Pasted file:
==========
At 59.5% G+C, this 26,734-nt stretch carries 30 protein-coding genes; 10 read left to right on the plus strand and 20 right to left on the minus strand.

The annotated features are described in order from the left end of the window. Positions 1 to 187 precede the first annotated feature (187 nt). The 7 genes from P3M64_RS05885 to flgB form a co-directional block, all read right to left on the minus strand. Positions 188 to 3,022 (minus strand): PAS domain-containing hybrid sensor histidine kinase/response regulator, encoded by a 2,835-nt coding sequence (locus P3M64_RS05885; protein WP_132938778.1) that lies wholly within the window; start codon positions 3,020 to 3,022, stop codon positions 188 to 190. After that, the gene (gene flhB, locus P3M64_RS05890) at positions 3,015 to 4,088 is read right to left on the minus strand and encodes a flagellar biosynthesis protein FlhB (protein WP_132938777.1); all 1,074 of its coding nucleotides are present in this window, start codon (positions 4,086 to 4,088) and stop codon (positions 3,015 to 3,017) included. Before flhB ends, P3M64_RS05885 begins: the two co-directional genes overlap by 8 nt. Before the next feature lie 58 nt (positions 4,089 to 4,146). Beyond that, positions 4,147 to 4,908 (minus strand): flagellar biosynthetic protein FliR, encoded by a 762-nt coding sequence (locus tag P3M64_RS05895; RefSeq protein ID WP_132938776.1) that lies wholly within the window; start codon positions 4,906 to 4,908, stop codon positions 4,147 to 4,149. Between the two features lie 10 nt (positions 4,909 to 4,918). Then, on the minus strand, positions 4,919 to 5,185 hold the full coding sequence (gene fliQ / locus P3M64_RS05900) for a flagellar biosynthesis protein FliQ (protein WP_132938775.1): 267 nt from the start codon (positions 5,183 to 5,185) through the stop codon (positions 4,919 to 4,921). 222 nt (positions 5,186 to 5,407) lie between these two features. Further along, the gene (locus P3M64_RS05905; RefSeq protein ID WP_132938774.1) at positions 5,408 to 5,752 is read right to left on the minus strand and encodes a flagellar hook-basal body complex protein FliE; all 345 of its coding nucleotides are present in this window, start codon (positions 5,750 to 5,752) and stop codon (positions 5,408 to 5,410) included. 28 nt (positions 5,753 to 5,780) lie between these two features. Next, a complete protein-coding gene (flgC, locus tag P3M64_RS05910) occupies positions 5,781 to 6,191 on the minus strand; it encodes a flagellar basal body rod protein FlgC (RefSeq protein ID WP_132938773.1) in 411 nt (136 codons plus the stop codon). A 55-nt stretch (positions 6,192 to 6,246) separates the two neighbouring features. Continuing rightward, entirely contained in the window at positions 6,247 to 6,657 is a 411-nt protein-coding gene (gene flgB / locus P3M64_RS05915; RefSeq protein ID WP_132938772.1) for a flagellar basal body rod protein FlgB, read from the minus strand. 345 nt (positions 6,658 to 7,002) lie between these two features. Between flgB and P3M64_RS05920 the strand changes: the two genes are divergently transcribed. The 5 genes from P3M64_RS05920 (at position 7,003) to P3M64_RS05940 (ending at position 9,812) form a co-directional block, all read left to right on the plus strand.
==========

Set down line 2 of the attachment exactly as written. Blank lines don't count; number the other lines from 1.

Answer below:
The annotated features are described in order from the left end of the window. Positions 1 to 187 precede the first annotated feature (187 nt). The 7 genes from P3M64_RS05885 to flgB form a co-directional block, all read right to left on the minus strand. Positions 188 to 3,022 (minus strand): PAS domain-containing hybrid sensor histidine kinase/response regulator, encoded by a 2,835-nt coding sequence (locus P3M64_RS05885; protein WP_132938778.1) that lies wholly within the window; start codon positions 3,020 to 3,022, stop codon positions 188 to 190. After that, the gene (gene flhB, locus P3M64_RS05890) at positions 3,015 to 4,088 is read right to left on the minus strand and encodes a flagellar biosynthesis protein FlhB (protein WP_132938777.1); all 1,074 of its coding nucleotides are present in this window, start codon (positions 4,086 to 4,088) and stop codon (positions 3,015 to 3,017) included. Before flhB ends, P3M64_RS05885 begins: the two co-directional genes overlap by 8 nt. Before the next feature lie 58 nt (positions 4,089 to 4,146). Beyond that, positions 4,147 to 4,908 (minus strand): flagellar biosynthetic protein FliR, encoded by a 762-nt coding sequence (locus tag P3M64_RS05895; RefSeq protein ID WP_132938776.1) that lies wholly within the window; start codon positions 4,906 to 4,908, stop codon positions 4,147 to 4,149. Between the two features lie 10 nt (positions 4,909 to 4,918). Then, on the minus strand, positions 4,919 to 5,185 hold the full coding sequence (gene fliQ / locus P3M64_RS05900) for a flagellar biosynthesis protein FliQ (protein WP_132938775.1): 267 nt from the start codon (positions 5,183 to 5,185) through the stop codon (positions 4,919 to 4,921). 222 nt (positions 5,186 to 5,407) lie between these two features. Further along, the gene (locus P3M64_RS05905; RefSeq protein ID WP_132938774.1) at positions 5,408 to 5,752 is read right to left on the minus strand and encodes a flagellar hook-basal body complex protein FliE; all 345 of its coding nucleotides are present in this window, start codon (positions 5,750 to 5,752) and stop codon (positions 5,408 to 5,410) included. 28 nt (positions 5,753 to 5,780) lie between these two features. Next, a complete protein-coding gene (flgC, locus tag P3M64_RS05910) occupies positions 5,781 to 6,191 on the minus strand; it encodes a flagellar basal body rod protein FlgC (RefSeq protein ID WP_132938773.1) in 411 nt (136 codons plus the stop codon). A 55-nt stretch (positions 6,192 to 6,246) separates the two neighbouring features. Continuing rightward, entirely contained in the window at positions 6,247 to 6,657 is a 411-nt protein-coding gene (gene flgB / locus P3M64_RS05915; RefSeq protein ID WP_132938772.1) for a flagellar basal body rod protein FlgB, read from the minus strand. 345 nt (positions 6,658 to 7,002) lie between these two features. Between flgB and P3M64_RS05920 the strand changes: the two genes are divergently transcribed. The 5 genes from P3M64_RS05920 (at position 7,003) to P3M64_RS05940 (ending at position 9,812) form a co-directional block, all read left to right on the plus strand.